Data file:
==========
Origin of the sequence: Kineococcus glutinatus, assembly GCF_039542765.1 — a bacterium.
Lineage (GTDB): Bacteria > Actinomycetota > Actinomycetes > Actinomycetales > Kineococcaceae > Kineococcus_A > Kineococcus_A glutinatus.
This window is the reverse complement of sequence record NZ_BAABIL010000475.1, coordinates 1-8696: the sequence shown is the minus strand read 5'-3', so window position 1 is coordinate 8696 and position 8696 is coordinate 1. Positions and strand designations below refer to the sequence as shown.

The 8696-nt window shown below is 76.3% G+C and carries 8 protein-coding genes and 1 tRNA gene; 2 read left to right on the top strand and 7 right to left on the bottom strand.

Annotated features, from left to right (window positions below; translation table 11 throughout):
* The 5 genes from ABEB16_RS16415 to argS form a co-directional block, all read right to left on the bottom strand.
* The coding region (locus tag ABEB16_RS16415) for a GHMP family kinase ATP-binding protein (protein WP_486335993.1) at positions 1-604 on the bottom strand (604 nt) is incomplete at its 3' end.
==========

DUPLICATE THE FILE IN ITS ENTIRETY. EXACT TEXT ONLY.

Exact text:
Origin of the sequence: Kineococcus glutinatus, assembly GCF_039542765.1 — a bacterium.
Lineage (GTDB): Bacteria > Actinomycetota > Actinomycetes > Actinomycetales > Kineococcaceae > Kineococcus_A > Kineococcus_A glutinatus.
This window is the reverse complement of sequence record NZ_BAABIL010000475.1, coordinates 1-8696: the sequence shown is the minus strand read 5'-3', so window position 1 is coordinate 8696 and position 8696 is coordinate 1. Positions and strand designations below refer to the sequence as shown.

The 8696-nt window shown below is 76.3% G+C and carries 8 protein-coding genes and 1 tRNA gene; 2 read left to right on the top strand and 7 right to left on the bottom strand.

Annotated features, from left to right (window positions below; translation table 11 throughout):
* The 5 genes from ABEB16_RS16415 to argS form a co-directional block, all read right to left on the bottom strand.
* The coding region (locus tag ABEB16_RS16415) for a GHMP family kinase ATP-binding protein (protein WP_486335993.1) at positions 1-604 on the bottom strand (604 nt) is incomplete at its 3' end.